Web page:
Arcata, McKinleyville get help from Measure Z

Daniel Mintz
Mad River Union

HUMBOLDT – The Arcata, McKinleyville and Trinidad areas are benefitting from Measure Z public safety revenue, which is paying for school resource officers, sheriff’s deputy coverage and a walkway improvement.

The board made decisions on funding recommendations from the Measure Z Citizens Advisory Committee at the April 24 supervisors meeting. The advisory committee reviewed $13 million worth of funding requests vying for the $4.3 million of available Measure Z funding for the upcoming fiscal year.

Among the advisory committee’s primary funding recommendations is $353,367 for continued funding of an Arcata Police Department (APD) school resource officer and two “juvenile diversion counselors” for K-12 students.

Supervisors approved the APD’s funding request along with other primary items recommended by the committee.

Other requests were taken up as supervisors approved forwarding $105,000 of unspent Measure Z funding, reduced county Fire Chiefs Association funding and deferred a $100,000 audit of Measure Z spending.

During a public comment period, Trinidad City Manager Daniel Berman asked supervisors to fund a sheriff’s deputy position for split coverage of Trinidad and Blue Lake.

The advisory committee didn’t recommend funding it but Berman said it’s a position that will help McKinleyville as well as the two cities.

“If we don’t have these deputies spread out in Trinidad and Blue Lake, we still get a response from the Sheriff’s (Office) but they’ve got to come from McKinleyville and they’re drawn away for hours from the population center where they’re needed the most,” he continued.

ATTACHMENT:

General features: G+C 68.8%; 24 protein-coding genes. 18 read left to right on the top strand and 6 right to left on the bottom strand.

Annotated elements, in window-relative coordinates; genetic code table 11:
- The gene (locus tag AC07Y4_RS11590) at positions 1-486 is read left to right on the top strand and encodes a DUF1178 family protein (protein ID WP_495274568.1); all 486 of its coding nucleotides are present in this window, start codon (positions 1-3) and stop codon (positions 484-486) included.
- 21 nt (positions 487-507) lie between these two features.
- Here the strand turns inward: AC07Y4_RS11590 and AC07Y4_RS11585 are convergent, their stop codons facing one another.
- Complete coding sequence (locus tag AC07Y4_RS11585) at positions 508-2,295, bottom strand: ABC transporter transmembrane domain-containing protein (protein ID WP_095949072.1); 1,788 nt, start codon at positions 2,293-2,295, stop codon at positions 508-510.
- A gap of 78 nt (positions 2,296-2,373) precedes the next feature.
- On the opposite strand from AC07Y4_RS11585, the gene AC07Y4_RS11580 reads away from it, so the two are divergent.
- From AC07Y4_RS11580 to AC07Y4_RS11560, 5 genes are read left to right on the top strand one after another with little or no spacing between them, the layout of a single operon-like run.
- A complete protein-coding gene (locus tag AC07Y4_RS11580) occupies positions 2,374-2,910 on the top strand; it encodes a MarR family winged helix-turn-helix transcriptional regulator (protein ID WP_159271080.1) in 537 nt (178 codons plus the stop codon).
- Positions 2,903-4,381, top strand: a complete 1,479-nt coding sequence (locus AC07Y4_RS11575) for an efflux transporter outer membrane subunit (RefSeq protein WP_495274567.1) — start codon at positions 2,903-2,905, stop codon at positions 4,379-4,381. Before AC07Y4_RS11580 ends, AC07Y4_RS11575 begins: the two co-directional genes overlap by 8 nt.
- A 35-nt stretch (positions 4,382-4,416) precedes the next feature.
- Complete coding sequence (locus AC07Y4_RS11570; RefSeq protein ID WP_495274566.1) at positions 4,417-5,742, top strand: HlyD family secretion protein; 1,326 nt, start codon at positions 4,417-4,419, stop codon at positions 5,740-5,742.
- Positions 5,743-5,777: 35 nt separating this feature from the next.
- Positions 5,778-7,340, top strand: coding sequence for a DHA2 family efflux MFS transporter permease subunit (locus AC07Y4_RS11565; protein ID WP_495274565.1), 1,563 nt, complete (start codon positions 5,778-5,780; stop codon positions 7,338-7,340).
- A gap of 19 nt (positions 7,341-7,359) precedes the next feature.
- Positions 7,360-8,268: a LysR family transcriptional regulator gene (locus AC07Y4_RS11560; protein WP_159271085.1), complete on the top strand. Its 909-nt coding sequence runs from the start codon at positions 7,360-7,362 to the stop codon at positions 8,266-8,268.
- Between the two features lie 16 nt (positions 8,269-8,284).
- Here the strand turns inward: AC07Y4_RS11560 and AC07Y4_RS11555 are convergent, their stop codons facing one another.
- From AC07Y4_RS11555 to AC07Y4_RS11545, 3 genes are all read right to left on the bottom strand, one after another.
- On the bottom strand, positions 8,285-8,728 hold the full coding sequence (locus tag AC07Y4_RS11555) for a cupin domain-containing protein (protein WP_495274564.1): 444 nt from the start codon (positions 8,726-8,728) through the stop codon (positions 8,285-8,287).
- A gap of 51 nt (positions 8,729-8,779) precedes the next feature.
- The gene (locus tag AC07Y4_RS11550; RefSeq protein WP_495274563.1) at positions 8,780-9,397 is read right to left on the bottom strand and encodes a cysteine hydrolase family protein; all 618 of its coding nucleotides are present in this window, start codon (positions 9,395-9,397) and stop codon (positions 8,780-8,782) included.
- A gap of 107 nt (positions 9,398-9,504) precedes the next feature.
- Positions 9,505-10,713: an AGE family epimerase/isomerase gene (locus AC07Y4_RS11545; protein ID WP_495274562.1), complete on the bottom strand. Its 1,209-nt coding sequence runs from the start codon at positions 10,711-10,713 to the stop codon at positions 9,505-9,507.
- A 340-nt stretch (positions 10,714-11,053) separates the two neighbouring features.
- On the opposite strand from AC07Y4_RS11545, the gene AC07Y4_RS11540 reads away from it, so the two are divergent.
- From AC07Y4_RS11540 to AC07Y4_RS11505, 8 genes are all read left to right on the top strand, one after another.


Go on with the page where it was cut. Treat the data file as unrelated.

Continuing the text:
Trinidad Mayor Susan Rotwein also highlighted the importance of funding the deputy position, saying not doing so would “eliminate law enforcement coverage by contract in the City of Trinidad after December.”

Also during public comment, McKinleyville Union School District Superintendent Jan Schmidt asked for school resource officer funding, noting that it was allocated in the past but the Sheriff Office wasn’t able to staff the position.

“We were funded for something we never got and now that we have the ability to get the staffing, we’re not going to get the funding,” she said. “And that seems a little bit wrong.”

McKinleyville High School Principal Nic Collart told supervisors that a school resource officer would “build a bridge to help support students at an age where they might need it the most, to help them become productive members of society.”

He added that students “welcome the idea of having a school resource officer on campus – obviously, recent events in our country have put them in a place where they question their safety.”

Supervisors also considered unrecommended requests for various pedestrian pathway projects, including a City of Arcata request for lighting improvements on the 17th Street walkway to Humboldt State University.

Supervisor Mike Wilson vouched for the importance of pedestrian safety. “We talk a lot about roads and the safety of everyone in cars – we keep talking about that a lot – but people are getting hit by vehicles in various places,” he said.

Supervisors responded favorably to the public comment they’d heard, approving $85,000 of Measure Z spending for the McKinleyville school resource officer and $75,000 for the Trinidad/Blue Lake sheriff’s deputy.

Arcata’s $35,000 request for the 17th Street pathway’s lighting improvements was only partially approved, as supervisors decided to split that amount between Arcata’s project and pedestrian projects in Willow Creek and Southern Humboldt.

Also approved was security guard coverage of the county’s main library branch in Eureka and adding $268,600 to road improvement funding, bolstering the advisory committee’s recommendation to spend $578,550 on it.

Before the votes, Supervisor Rex Bohn asked county Sheriff Billy Honsal if funding for school resource officers can be gained from school sources.

Honsal said he intends to work with the McKinleyville district on exploring the option. “If we can get at least partial funding from the school district, we’re going to really try and do that,” Honsal said.


















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